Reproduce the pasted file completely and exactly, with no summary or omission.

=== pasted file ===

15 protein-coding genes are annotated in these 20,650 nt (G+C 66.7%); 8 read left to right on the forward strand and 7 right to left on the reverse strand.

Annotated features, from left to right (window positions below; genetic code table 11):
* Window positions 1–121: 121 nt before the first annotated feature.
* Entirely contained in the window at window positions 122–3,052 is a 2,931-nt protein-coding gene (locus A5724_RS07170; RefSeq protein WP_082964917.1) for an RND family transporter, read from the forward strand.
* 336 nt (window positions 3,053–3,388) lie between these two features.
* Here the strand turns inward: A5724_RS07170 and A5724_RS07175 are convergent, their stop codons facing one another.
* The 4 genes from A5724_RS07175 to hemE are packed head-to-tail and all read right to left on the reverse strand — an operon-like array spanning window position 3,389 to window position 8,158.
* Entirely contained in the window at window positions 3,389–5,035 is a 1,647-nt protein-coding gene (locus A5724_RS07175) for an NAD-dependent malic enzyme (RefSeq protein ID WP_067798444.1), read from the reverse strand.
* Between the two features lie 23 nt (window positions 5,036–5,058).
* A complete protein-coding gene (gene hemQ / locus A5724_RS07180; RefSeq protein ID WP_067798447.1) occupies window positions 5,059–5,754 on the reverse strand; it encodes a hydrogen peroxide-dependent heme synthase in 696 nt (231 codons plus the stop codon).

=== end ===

15 protein-coding genes are annotated in these 20,650 nt (G+C 66.7%); 8 read left to right on the forward strand and 7 right to left on the reverse strand.

Annotated features, from left to right (window positions below; genetic code table 11):
* Window positions 1–121: 121 nt before the first annotated feature.
* Entirely contained in the window at window positions 122–3,052 is a 2,931-nt protein-coding gene (locus A5724_RS07170; RefSeq protein WP_082964917.1) for an RND family transporter, read from the forward strand.
* 336 nt (window positions 3,053–3,388) lie between these two features.
* Here the strand turns inward: A5724_RS07170 and A5724_RS07175 are convergent, their stop codons facing one another.
* The 4 genes from A5724_RS07175 to hemE are packed head-to-tail and all read right to left on the reverse strand — an operon-like array spanning window position 3,389 to window position 8,158.
* Entirely contained in the window at window positions 3,389–5,035 is a 1,647-nt protein-coding gene (locus A5724_RS07175) for an NAD-dependent malic enzyme (RefSeq protein ID WP_067798444.1), read from the reverse strand.
* Between the two features lie 23 nt (window positions 5,036–5,058).
* A complete protein-coding gene (gene hemQ / locus A5724_RS07180; RefSeq protein ID WP_067798447.1) occupies window positions 5,059–5,754 on the reverse strand; it encodes a hydrogen peroxide-dependent heme synthase in 696 nt (231 codons plus the stop codon).